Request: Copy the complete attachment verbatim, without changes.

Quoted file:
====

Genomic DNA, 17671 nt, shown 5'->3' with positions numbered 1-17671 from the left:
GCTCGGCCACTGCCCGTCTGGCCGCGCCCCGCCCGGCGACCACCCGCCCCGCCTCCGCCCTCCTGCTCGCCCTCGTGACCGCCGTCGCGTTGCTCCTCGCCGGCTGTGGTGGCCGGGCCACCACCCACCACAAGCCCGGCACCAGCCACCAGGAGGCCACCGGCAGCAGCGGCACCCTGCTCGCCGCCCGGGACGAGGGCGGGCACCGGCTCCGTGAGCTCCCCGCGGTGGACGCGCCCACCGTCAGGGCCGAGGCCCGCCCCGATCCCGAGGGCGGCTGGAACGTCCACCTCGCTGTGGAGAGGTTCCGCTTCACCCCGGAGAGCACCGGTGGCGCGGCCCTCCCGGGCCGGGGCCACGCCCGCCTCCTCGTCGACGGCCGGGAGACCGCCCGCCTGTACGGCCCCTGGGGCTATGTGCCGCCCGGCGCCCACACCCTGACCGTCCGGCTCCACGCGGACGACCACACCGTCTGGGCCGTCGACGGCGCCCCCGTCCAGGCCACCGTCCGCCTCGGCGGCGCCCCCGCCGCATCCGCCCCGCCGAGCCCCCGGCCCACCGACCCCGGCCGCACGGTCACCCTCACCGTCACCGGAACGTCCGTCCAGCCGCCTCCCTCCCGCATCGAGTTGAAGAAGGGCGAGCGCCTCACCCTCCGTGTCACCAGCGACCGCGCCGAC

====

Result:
Genomic DNA, 17671 nt, shown 5'->3' with positions numbered 1-17671 from the left:
GCTCGGCCACTGCCCGTCTGGCCGCGCCCCGCCCGGCGACCACCCGCCCCGCCTCCGCCCTCCTGCTCGCCCTCGTGACCGCCGTCGCGTTGCTCCTCGCCGGCTGTGGTGGCCGGGCCACCACCCACCACAAGCCCGGCACCAGCCACCAGGAGGCCACCGGCAGCAGCGGCACCCTGCTCGCCGCCCGGGACGAGGGCGGGCACCGGCTCCGTGAGCTCCCCGCGGTGGACGCGCCCACCGTCAGGGCCGAGGCCCGCCCCGATCCCGAGGGCGGCTGGAACGTCCACCTCGCTGTGGAGAGGTTCCGCTTCACCCCGGAGAGCACCGGTGGCGCGGCCCTCCCGGGCCGGGGCCACGCCCGCCTCCTCGTCGACGGCCGGGAGACCGCCCGCCTGTACGGCCCCTGGGGCTATGTGCCGCCCGGCGCCCACACCCTGACCGTCCGGCTCCACGCGGACGACCACACCGTCTGGGCCGTCGACGGCGCCCCCGTCCAGGCCACCGTCCGCCTCGGCGGCGCCCCCGCCGCATCCGCCCCGCCGAGCCCCCGGCCCACCGACCCCGGCCGCACGGTCACCCTCACCGTCACCGGAACGTCCGTCCAGCCGCCTCCCTCCCGCATCGAGTTGAAGAAGGGCGAGCGCCTCACCCTCCGTGTCACCAGCGACCGCGCCGAC